lecture01 - Class 1: Introduction Introduction to...

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Unformatted text preview: Class 1: Introduction Introduction to Computation and Problem Solving Prof. Steven R. Lerman Prof. and Dr. V. Judson Harward Handouts for Today Handouts • • • • Course syllabus Academic Honesty Guidelines Laptop request form How to install Java and Eclipse on your laptop • How to turn in your homework • Lecture 1 notes • Problem set 0 2 1 1.00/1.001 course information • Course staff: Course – 2 instructors, 4 TAs, 2 lab TA, graders instructors, • Course Web page: – All course information on Web All – Lectures, labs, tutorials, problem sets posted Lectures, on same day as live event – Hardcopy handouts at lecture, lab, tutorial Hardcopy • Pick them up as you come in Pick • Grad students: register for 1.001, not 1.00 Grad 3 Course goals Course • Core concepts of software development Core – Software design and requirements Software – Development and debugging/testing Development – Teamwork in software implementation Teamwork • Programming in interactive, object Programming oriented environment: – Java; Microsoft C# is very similar Java; – Very brief intro to C++ and C# at end Very • Use of computation for scientific, Use engineering, management problems – Homeworks cover variety of problems Homeworks • Software patterns Software 4 2 Course goals, p.2 • Graphical user interfaces – Java Swing, event models Java • Algorithms – Sorting and searching Sorting – Concepts, programming, libraries Concepts, • Data structures – Stacks, queues, trees, lists, … Stacks, – Concepts, programming, libraries Concepts, • Use of libraries – Prewritten modules for common tasks Prewritten 5 Laptops, labs and tutorials Laptops, • Limited number of laptop loaners for those who don’t Limited have them; softw re help for those with own laptops softwa • Signup for tutorial sections on line • Get laptop today or Friday • The first session in class using laptop is Tuesday, Sept 13 – Attendance at class lab sessions part of Attendance grade • Tutorials start next week: Mon and Tue – Attendance part of grade – Come with laptop after first tutorial 6 3 Laptops, labs, tutorials (p.2) • Labs use laptops, active learning exercises – Mini-lectures with lab exercises: programming, simulations, short exercises. – TAs, instructors assist during lab • Tutorials will also use active learning methods – About 10 students per tutorial; signup on Stellar site – Short questions, review lecture topics, design exercises • Loaner Laptops – Loaner laptops have wireless. Use them all over campus – You may use them for other classes this term – Return them at or before final exam • Homework – Turn in eb site 7 Wireless Laptop Initiative Wireless • Course 1.00/1.001 was one of 4 wireless laptop pilot projects • Why laptops? Some reasons: – Easy, convenient access to computing Easy, – Assess value of collaborative learning Assess – Examine supportability of this Examine technology • “use your own” + loaner laptops • Wireless cards available on loan 8 4 Writing Java programs • Laptop computers (Microsoft Windows XP) – Eclipse integrated development environment Eclipse (IDE). – You should load Eclipse on your own laptop or desktop computer: • Windows2000 or XP, 256MB RAM or more strongly recommended – Lab on Tuesday and tutorials next week will teach you how to use the Eclipse IDE 9 Course Requirements Course • 10 problem sets (48% of grade). Usually due on problem Fridays, but see calendar on web site • 2 in-class quizzes (20% total) in regular class time. No evening quizzes. • Final exam during finals period (22%) – Quizzes, exam are open book, open notes Quizzes, • Tutorials and labs. Mandatory attendance. (10%) 10 10 5 Course Resources • Lab TA hours: Wed and Thu evening, about 8 hrs each • Instructor office hours T/R (Harward) and Thurs 3:30 Thurs (Lerman), or by appointment • Text: Horstmann – Big Java (Second Edition) – 11 Academic honesty Academic • You may collaborate on understanding lectures, labs, text, tutorials, problem statements. • You may discuss the design of your program: options for classes, method signatures. • You must then write your Java code yourself. • You may get help from students while writing your programs only by: programs – Asking them to point out an error, but not to fix it Asking for you. for – Explaining Java syntax to you. Use a different example than the program you’re writing. example • You can get help from TAs, instructors when writing your program 12 12 6 Your Responsibilities for Loaner Your Laptops • Practice “Safe Computing” – Promiscuous use requires care • Provide good “care and feeding” of your laptop • Return the computer at the end of the semester in good condition good • If the unthinkable happens… – Contact Campus Police for theft reporting – Notify your instructor/course technical contact immediately 13 Mutual Responsibilities Mutual • Backup – Use SecureFX file transfer utility to Use copy things to your personal MIT server copy locker locker – You need to use it You • Recovery – Worst case scenario: machine reWorst imaged by IST (Information Systems and Technology) and restored to and Technolo original working state original – You load your data from your personal You MIT server locker 14 14 7 Course Outline Course has 8 major units: Course • Objects and Java Objects • Program structure Program • Graphical user interfaces Graphical • Numerical Methods Numerical • Data Structures Data • Java Input and Output Java • Searching and Sorting Searching • Threads and the Web Threads 15 Class 1: Course Introduction Class and Overview of Java • • • • Java’s history and goals Java’s What exactly is Java? What Some key concepts in Java Some Some simple Java programs Some 16 16 8 Java’s History • Java started as a Sun Microsystems research project to redesign C++ • Oak was going to be a C-- (C++ with dangerous features removed) • Intended for consumer electronics, especially the early 90’s interest in set-top boxes 17 Java’s History continued Java’s • Then the WWW happened, and Oak became Java • The functional requirements of the WWW serendipitously matched those of the interactive video market, which never developed 18 18 9 Traditional Computing Traditional Partitioning of functionality into: Partitioning • Operating system • Programming languages • Windowing systems • Applications services (e.g. databases) 19 Aspects of Traditional Aspects Computing • Executable programs are specific to a hardware processor architecture and operating system. • Applications typically preloaded onto computer with execution initiated by computer user. user. • Client computers, servers, handheld devices separate environments 20 10 Web Changed Everything • Programs downloaded on demand from Web pages to client computers • Client programs get extensive array of services • Graphical user interface and event driven software the rule 21 Java’s Design Goals Java’s • Safe, so you can trust application code downloaded over the WWW • Portable, so you can develop on one system but run on another • Distributed, so a “thin” client can take advantage of network services • Scaleable, to build real applications based on extensive pre-existing class libraries 22 22 11 Some Features of Java • Java is an entirely object oriented language. All programs involve objects. • Java programs compile into a platform-independent machine code • Java programs execute within the Java Virtual Machine • An extensive collection of Java “packages” provide huge variety of solutions as leverage 23 23 Object-oriented programming Object-oriented • Objects are things (‘entities’) that have state (data fields) and behaviors (methods, functions) – They are a way of organizing large programs into understandable, maintainable, reusable un pieces pieces – Your programs, except for homework 1, will be a set of objects interacting with one another to set produce the desired results produce – Examples will be pipes with fluid flows, bus routes in bus networks, elevators in elevator routes banks, polynomials, robots and stretch wrap banks, devices, dictionaries of misspelled words, … misspelled • Classes are patterns from which objects are made 24 12 Object-oriented programming – Objects communicate by passing messages Objects • They invoke behaviors (methods) and They pass parameters (data) in messages – Objects encapsulate or hide information Objects • Details of one object are hidden from Details other objects, so their details need not be known – “main method” often launches objects and “main does little else 25 Object-oriented programming Object-oriented – Objects are extensible through inheritance Objects through mechanisms • Children have parent’s traits (state and Children behavior) and can modify or add traits • Objects can dynamically invoke objects Objects that didn’t exist (weren’t written yet) when the invoker was written. This, and other object concepts, promote code re-use. 26 26 13 Developing a Java program • Read the homework and understand it. – If you don’t know what you have to do, you won’t be able to do it. able to • Sketch out a design: objects, state, behavior. – Decide how to approach the problem – Sketch the approach, in words or pictures. Sketch in stages. • Write the program in Java, using Eclipse – Create Java source code files – Write Java code using Eclipse editor – Write only as much as you think will compile at each stage (e.g., reading t e input). Invoke Java compiler (e.g., reading th Java from Eclipse – Once one stage compiles, write and compile the next. Stage size will increase over the term. ill 27 27 Developing a Java program • Test, mostly by reading/reviewing code – Use the Eclipse debugger to test code Use • Repeat the cycle again to pick up details 28 28 14 Four types of Java programs • Console applications – text only • Applets – run on Web pages with limited capabilities for security • Frame-Based Applications – full, “free standing” programs • Servlets – run on Web servers 29 Simple console application Simple public class Welcome1 { public public static void main(String args) public System.out.println("Welcome to the Course"); int students= 240; int grads= 35; double pctGrads= (double) grads/students; System.out.println("Percent grads: " + System.out.println("Percent pctGrads); System.exit(0); } } // Lecture slides will use compressed format with {} // // Use more white space in your code // Lecture slides will omit System.exit(0); you must use it 30 30 15 Some rules for Java • Each Java class should be in a separate file with the extension .java • The file name should be same as the class name of the source code • It’s easiest to keep all files for a single program in one folder/directory 31 Sample GUI application Sample // GUI application opens its own window (frame) on the PC // import javax.swing.*; import java.awt.*; public class Welcome extends JFrame { // Creates new form (object) Welcome // main called when application starts public static void main(String args[ ]) { Welcome app= new Welcome(); Welcome app.setDefaultCloseOperation(EXIT_ON_CLOSE); app.setVisible(true); } public Welcome( ) { // Constructor-called on creation public JLabel myLabel= new JLabel("Welcome to the course"); setSize(300,200); Container conPane= getContentPane(); conPane.add(myLabel); } } 32 32 16 A Simple Applet import javax.swing.*; import public class CourseWelcome extends JApplet { JLabel myLabel = new JLabel( "Welcome to the course"); "Welcome public void init() { getContentPane().add(myLabel); } } 33 Web page created by applet Web 34 17 ...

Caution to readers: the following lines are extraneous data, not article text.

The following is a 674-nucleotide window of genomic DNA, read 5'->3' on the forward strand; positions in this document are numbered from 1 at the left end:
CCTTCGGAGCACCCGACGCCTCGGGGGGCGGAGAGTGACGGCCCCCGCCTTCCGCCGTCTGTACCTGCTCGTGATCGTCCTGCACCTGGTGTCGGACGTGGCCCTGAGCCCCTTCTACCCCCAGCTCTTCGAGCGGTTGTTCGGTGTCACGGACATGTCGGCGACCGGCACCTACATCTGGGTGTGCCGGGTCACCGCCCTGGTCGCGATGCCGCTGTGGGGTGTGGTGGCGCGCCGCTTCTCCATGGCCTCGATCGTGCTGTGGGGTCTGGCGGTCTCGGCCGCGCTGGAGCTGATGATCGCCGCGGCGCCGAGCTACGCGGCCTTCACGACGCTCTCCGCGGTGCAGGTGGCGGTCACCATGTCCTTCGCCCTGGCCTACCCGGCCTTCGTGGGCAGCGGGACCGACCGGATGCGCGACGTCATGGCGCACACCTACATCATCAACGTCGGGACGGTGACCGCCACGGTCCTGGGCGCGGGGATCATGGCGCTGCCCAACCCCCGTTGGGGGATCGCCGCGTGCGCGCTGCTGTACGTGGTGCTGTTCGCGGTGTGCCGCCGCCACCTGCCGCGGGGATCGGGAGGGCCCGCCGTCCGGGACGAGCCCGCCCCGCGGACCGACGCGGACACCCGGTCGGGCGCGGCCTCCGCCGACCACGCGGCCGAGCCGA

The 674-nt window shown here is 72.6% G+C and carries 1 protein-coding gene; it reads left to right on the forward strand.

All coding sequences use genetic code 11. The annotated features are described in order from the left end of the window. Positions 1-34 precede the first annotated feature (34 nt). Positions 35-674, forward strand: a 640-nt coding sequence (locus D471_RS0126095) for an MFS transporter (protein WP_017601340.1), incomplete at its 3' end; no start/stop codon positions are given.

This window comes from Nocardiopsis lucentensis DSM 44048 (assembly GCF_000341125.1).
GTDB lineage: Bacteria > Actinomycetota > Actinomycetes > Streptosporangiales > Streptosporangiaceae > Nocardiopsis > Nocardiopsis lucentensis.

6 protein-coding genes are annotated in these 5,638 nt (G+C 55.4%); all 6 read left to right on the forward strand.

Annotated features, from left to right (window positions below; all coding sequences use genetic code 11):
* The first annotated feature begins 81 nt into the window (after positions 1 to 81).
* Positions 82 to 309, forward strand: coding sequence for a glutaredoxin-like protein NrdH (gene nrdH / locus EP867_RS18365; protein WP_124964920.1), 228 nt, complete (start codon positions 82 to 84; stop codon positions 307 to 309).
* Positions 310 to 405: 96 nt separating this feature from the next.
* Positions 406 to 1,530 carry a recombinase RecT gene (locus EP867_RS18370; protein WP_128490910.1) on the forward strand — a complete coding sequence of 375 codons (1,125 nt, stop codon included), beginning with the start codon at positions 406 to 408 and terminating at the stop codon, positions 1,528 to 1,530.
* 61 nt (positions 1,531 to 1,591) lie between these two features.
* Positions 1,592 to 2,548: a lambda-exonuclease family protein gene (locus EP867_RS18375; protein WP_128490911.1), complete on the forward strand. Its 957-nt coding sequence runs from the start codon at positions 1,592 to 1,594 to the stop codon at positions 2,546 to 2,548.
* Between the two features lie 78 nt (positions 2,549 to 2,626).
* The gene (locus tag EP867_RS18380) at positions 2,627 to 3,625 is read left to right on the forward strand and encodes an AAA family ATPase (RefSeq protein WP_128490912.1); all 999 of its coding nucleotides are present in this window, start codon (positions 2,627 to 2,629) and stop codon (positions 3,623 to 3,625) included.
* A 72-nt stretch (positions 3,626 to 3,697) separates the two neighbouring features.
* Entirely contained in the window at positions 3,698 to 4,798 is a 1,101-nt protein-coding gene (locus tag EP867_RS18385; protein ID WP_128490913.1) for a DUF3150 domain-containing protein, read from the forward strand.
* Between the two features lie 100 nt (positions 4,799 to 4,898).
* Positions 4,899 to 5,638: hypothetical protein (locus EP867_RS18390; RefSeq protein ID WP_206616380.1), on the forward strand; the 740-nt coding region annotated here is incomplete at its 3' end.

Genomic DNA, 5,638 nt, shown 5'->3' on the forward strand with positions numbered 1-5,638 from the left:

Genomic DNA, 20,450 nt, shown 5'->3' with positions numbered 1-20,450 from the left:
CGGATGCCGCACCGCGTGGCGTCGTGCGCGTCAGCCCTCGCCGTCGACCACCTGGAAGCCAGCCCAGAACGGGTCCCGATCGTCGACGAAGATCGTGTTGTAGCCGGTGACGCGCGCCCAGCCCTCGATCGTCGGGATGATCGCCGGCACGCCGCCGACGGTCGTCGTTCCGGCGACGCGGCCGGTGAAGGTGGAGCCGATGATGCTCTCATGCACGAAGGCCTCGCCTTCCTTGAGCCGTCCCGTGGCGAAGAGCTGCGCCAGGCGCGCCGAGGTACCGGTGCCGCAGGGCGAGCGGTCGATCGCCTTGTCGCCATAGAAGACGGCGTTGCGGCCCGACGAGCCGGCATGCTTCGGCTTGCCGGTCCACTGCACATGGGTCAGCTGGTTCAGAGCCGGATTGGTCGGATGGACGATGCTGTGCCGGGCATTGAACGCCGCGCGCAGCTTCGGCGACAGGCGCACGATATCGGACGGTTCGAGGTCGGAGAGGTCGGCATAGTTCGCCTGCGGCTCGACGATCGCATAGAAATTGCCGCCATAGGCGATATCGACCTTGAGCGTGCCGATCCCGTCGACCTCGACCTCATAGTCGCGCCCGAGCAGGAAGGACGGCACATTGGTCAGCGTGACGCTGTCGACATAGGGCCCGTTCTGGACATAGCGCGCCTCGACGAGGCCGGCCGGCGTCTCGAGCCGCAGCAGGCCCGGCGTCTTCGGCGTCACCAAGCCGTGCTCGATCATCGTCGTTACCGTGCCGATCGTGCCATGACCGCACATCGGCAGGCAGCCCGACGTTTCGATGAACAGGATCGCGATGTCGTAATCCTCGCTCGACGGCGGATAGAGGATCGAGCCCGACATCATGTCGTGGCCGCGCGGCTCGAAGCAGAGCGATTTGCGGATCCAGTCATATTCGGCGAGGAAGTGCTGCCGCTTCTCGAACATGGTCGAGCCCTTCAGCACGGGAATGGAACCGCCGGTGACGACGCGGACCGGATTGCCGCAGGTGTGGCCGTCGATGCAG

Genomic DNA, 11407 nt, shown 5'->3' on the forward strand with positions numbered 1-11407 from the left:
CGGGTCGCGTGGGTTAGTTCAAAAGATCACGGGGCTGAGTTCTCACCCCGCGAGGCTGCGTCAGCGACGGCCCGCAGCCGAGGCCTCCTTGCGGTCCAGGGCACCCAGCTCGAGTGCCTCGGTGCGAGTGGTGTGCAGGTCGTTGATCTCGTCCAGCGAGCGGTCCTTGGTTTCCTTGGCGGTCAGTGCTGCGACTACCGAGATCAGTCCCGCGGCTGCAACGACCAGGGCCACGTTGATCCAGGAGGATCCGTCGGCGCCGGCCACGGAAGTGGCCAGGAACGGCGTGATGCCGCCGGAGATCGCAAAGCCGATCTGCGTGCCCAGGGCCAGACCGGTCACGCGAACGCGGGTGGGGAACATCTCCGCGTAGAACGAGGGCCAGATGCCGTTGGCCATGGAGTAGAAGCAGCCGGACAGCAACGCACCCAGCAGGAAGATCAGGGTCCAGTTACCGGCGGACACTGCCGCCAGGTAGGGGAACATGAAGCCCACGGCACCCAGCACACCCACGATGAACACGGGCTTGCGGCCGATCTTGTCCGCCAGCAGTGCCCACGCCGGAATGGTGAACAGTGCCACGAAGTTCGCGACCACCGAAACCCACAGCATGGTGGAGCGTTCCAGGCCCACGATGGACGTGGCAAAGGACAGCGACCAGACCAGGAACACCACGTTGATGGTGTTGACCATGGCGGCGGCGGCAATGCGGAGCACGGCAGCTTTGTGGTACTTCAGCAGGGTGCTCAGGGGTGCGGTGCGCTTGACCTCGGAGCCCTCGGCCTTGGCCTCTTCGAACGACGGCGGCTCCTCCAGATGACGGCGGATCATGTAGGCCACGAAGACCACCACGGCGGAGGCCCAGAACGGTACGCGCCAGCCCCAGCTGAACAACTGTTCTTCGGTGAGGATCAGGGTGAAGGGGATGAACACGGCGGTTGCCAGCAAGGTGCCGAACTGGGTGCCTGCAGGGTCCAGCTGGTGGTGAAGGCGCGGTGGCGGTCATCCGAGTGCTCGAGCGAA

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This note was uploaded on 02/22/2010 for the course CMC 110 taught by Professor Smith during the Summer '10 term at University of Phoenix.